Skip to content

Our Undergraduate Program

The Program in Comparative & World Literature at the University of Illinois, Urbana-Champaign, offers two major concentrations and one minor. The Major in Comparative Literature provides an engagement with two or more literary and cultural traditions, studied in their original languages. The Major in World Literature retains the comparative and international dimension of comparative literature, but focuses on literature and culture from around the globe in English translation (no foreign language required). A Minor in World Literature introduces students to the study of literature and culture as a discipline, with emphasis on cross-cultural, transnational, and interdisciplinary practices. Study Abroad and work in other disciplines is strongly encouraged.

The majors and minor provide a sound humanities education that can lead in any number of career directions. Some of our majors go on to graduate school in literary and cultural studies, of course, but many more head for other fields: law school, editing and publishing, library science, translation, international studies, diplomacy, medical school, sociology, political science, divinity school, and many other professions. The Program in Comparative & World Literature prepares students to enter the job market with the necessary skills to succeed in a rapidly globalizing world by giving them the critical and analytical tools, profound knowledge of foreign languages and cultures, and superior writing and speaking skills that employers look for. Recent graduates have gone on to graduate school at Harvard and UCLA, postdoctoral fellowships at Stanford, and careers in teaching and filmmaking. We offer small seminars (15-20 students) at both the lower and upper division levels that engage with topics ranging from love and death, to major authors and filmmakers, to critical theory and digital humanities, as well as large lecture courses that cover the globe, from East to West and South to North. Our students receive individualized attention both from the undergraduate advisor and from their professors, who teach the majority of the courses in the program.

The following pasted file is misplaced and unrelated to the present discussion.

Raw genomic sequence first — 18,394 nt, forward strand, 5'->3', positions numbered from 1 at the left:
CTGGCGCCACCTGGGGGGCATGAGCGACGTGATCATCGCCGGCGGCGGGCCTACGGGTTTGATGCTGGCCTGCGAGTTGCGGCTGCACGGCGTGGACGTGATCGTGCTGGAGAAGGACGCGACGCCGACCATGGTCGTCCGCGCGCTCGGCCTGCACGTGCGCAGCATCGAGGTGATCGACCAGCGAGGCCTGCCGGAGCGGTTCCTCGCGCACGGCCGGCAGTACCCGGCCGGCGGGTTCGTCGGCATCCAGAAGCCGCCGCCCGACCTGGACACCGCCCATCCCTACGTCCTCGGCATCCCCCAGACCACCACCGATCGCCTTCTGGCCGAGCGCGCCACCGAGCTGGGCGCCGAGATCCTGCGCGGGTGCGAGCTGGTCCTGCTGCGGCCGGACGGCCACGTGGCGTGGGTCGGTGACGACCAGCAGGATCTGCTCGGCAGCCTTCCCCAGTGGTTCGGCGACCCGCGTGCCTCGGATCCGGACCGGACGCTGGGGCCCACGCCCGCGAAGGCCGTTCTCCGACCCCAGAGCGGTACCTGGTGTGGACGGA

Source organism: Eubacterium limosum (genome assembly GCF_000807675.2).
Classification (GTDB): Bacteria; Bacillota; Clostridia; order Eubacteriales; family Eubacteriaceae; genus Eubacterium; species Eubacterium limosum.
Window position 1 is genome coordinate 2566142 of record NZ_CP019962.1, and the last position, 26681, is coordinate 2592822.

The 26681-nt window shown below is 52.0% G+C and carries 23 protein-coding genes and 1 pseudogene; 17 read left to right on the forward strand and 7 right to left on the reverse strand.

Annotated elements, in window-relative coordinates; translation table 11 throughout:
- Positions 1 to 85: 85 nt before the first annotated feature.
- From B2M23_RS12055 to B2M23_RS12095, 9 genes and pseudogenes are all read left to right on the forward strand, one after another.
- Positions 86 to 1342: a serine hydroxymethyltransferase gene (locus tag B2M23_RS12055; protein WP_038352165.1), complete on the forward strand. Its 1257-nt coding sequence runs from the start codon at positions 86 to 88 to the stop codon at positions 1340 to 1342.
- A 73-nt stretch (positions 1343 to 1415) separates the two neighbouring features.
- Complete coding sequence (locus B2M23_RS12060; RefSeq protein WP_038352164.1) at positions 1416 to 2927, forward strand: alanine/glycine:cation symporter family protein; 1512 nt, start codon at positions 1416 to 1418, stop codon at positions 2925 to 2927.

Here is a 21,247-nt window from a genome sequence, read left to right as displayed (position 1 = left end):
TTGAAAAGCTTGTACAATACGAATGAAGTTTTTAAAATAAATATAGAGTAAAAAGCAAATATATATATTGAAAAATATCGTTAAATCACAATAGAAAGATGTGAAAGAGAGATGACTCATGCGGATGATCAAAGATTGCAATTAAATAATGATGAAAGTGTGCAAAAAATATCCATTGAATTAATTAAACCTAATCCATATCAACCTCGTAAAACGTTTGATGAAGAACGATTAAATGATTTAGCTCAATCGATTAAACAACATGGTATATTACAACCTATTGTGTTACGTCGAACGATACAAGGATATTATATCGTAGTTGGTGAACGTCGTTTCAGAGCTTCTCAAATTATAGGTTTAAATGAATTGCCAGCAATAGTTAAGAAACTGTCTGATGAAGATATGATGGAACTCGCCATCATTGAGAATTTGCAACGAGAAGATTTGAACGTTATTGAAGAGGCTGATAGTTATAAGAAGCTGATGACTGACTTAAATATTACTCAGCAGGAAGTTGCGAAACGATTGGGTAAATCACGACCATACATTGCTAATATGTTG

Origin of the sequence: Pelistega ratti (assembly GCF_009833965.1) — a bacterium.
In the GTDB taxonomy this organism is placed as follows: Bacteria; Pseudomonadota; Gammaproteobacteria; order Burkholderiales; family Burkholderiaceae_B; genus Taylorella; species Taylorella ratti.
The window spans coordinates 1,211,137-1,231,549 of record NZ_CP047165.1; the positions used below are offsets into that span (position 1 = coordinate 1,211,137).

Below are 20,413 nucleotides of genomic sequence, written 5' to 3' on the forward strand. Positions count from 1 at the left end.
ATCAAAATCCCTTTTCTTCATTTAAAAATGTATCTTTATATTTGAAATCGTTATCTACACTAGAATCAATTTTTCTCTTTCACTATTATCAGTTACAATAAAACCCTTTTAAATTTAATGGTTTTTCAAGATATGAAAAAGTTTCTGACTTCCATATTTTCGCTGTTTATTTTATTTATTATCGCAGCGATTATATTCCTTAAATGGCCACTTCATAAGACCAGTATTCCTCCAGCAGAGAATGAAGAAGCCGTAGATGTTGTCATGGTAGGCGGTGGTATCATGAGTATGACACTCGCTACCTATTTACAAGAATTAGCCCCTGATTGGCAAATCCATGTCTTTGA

A student who elects Comparative Literature as a major must complete 48 hours, including at least 12 hours in courses numbered 300 or above. The major comprises two concentrations, a Comparative Literature concentration and a World Literature concentration (foreign literatures in translation). Besides knowing English, the student who chooses the Comparative Literature concentration must have sufficient linguistic skill in at least one foreign language to participate in 200- to 400-level literature courses offered by the various foreign language and literature departments.

If you are considering a major in Comparative Literature, contact the undergraduate advisor, who will assist you in choosing courses for the major itself that will also support your career goals. Study abroad is encouraged and courses taken abroad can be counted toward the major.